*I want to note here the work of the Northern Irish writer Wendy Erskine, in her collection Sweet Home, by Stinging Fly Press. It doesn’t quite fit the theme of this anthology, but it is remarkable. A British student of WG Sebald recently posted online some of the things Sebald instructed his students in a creative writing class in Anglia. One was to never lose sight of ‘place’ in your stories. Erskine’s stories introduce me to a world within a world, East Belfast. Her eye sees a lot, and is very aesthetic, but it doesn’t go so far as Christopher Isherwood’s detached ‘I am a camera’. It is more like Proust, who imbues everything with memory and feeling.
In Pond, Stinging Fly Press/Fitzcarraldo Editions, 2015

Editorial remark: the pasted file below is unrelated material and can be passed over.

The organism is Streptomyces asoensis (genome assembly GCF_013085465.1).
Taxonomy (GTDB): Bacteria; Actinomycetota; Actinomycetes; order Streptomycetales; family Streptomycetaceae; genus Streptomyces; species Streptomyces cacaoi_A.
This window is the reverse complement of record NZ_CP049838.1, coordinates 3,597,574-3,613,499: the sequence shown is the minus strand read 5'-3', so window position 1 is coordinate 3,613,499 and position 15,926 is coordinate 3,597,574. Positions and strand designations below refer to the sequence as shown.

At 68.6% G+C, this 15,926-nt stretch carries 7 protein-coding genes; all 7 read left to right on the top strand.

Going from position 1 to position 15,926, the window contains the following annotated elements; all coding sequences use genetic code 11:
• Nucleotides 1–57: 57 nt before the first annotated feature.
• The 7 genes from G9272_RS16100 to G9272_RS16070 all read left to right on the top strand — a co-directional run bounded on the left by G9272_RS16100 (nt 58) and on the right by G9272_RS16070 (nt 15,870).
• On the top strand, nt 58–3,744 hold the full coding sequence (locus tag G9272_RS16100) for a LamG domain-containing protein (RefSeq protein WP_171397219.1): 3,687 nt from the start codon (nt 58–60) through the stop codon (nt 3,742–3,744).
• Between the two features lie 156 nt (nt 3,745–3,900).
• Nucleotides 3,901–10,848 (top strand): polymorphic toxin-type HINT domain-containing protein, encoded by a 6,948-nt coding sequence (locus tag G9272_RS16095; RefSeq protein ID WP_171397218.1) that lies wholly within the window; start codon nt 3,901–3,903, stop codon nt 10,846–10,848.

I probably read more poetry than fiction these days but for the entirety of my twenties I read poetry very narrowly and sporadically. There were a small handful of poems, totems, that I’d return to in moments where I craved stillness of mind, contemplative space away from a gradually darkening cacophony of a social life centred on music and drenched in alcohol. Elizabeth Bishop was the poet I held in highest regard during that time. I knew ‘In the Waiting Room’ and parts of ‘The Moose’ well enough to recite. I had no conception of her as a prose writer back then. It was a thrill, therefore, to encounter this stunning story years later, when my life contained more prolonged periods of stillness. It’s about a man called Boomer who cleans a beach, keeping for himself any scrap of paper with writing on it (of which there seem to be millions, because the beach and Boomer’s house, are somewhat metaphysical, places of fable, a spinning, perhaps, from some other’s imagination). Boomer is drunk a lot of the time, especially when he is out collecting. The time he is not collecting, he spends reading the fragmented words of countless others, making his own patchwork sense from them. It’s the literary life cast in an ambiguous light because there is something confused and pathetic about Boomer. He’s a dwindled Don Quixote. The story, written in a beautiful elegiac tone, affects me on a very personal level. For some reason, it has made me cry.